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From gloom to glory and grace

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Austen C. Ukachi

A few days from now, the whole world will be celebrating the birth of Jesus. His birth and coming to the earth was a turning point in history, which took humanity from the place of gloom to glory and then to grace. This can simply be summarised with the acronym G.G.G.

A reading of the prophecy of Isaiah from chapters 8:21-9:1-4 portrays that the One being prophesied about will be a man with a mission to bring a region of the world out from gloom to glory, and from glory to grace. Those six verses of the Scriptures vividly contrasts two periods described as a period of gloom to a period of glory. The contrast starts this way: in chapter 8:21-22, he portrays a dismal picture of a suffering people who are in lack, in darkness and though cursing God, they desperately looked for redemption and a Saviour, “They will go from one place to another, weary and hungry. And because they are hungry, they will rage and curse their king and their God. They will look up to heaven and down at the earth, but wherever they look, there will be trouble and anguish and dark despair. They will be thrown out into the darkness” (NLT). Then, in chapter 9:1, we see hope arising for the people, the contrast between the two periods, “Nevertheless, that time of darkness and despair will not go on forever. The land of Zebulun and Naphtali will be humbled, but there will be a time in the future when Galilee of the Gentiles, which lies along the road that runs between the Jordan and the sea, will be filled with glory” (Isaiah 9:1 NLT). The opening word in chapter 9:1, “nevertheless” marks a sharp contrast between both periods; one is a period of gloom, the other a period of glory. The period of anguish did not last forever, but ultimately gave way to light and glory.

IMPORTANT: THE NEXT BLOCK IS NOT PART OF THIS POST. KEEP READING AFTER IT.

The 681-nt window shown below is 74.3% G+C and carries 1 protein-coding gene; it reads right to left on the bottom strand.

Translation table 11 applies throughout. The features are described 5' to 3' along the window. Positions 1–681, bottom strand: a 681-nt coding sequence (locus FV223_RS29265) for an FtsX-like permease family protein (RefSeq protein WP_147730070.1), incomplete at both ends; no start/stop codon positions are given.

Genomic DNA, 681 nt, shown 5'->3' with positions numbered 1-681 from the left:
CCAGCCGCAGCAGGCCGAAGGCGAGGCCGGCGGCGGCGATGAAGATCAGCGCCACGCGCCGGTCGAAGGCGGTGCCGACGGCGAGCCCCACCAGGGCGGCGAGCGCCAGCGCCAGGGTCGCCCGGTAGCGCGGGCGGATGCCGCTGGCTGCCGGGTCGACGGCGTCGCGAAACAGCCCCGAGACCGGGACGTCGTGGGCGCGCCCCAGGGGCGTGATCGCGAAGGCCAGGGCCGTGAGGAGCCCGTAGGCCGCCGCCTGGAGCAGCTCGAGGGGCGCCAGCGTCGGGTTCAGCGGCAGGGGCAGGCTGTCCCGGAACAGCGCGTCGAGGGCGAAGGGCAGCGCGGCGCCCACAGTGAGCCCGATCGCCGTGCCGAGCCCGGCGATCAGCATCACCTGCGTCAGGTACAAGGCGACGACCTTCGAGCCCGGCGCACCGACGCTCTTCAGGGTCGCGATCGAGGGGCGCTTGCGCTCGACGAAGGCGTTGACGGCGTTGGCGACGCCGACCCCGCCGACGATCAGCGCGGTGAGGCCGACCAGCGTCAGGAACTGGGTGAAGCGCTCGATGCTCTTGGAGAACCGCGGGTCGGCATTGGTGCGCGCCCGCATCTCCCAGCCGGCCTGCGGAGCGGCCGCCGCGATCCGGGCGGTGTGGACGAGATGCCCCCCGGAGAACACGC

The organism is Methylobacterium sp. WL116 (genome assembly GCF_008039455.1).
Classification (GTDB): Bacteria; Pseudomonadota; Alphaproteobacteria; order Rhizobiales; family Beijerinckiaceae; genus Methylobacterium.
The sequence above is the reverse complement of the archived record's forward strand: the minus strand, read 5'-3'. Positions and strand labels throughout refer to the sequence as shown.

As Isaiah 9:6 later confirms, this prophecy points to no other One than Jesus. He is the fulfillment of the prophecy given seven hundred years before His birth. Though His mission started from the region of Zebulun and Naphtali, He brought great light to the people in that land and then to the world (Mt.4:12-16). As it was then, so it is now, the mission of Jesus has not changed; He came to turn the conditions of man from gloom to glory, from darkness to light, from sorrow to joy, from conflict to peace, from despair to hope.

John describes the mission of Jesus as an era of grace. “For the law was given through Moses, but grace and truth came through Jesus Christ” (John 1:17 NKJV). Thus, John extended the mission of Jesus from gloom to glory and grace. To fulfill His mission, Jesus had to come to dwell with us on this earth in human flesh and to die on the cross so as to pay the penalty for our sins.

Jesus was precise in defining His mission on the earth. In His words: “The thief does not come except to steal, and to kill, and to destroy. I have come that they may have life, and that they may have it more abundantly (John 10:10 NKJV). He came so that we may have exceptional life.

Thus, as we celebrate Christmas, let us understand and remember the mission of the celebrant; He came to bring us out from gloom to glory and to give us the grace of God. May we embrace Him and His mission on the earth. Contact:pastoracukachi@gmail.com


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Austen C. Ukachi
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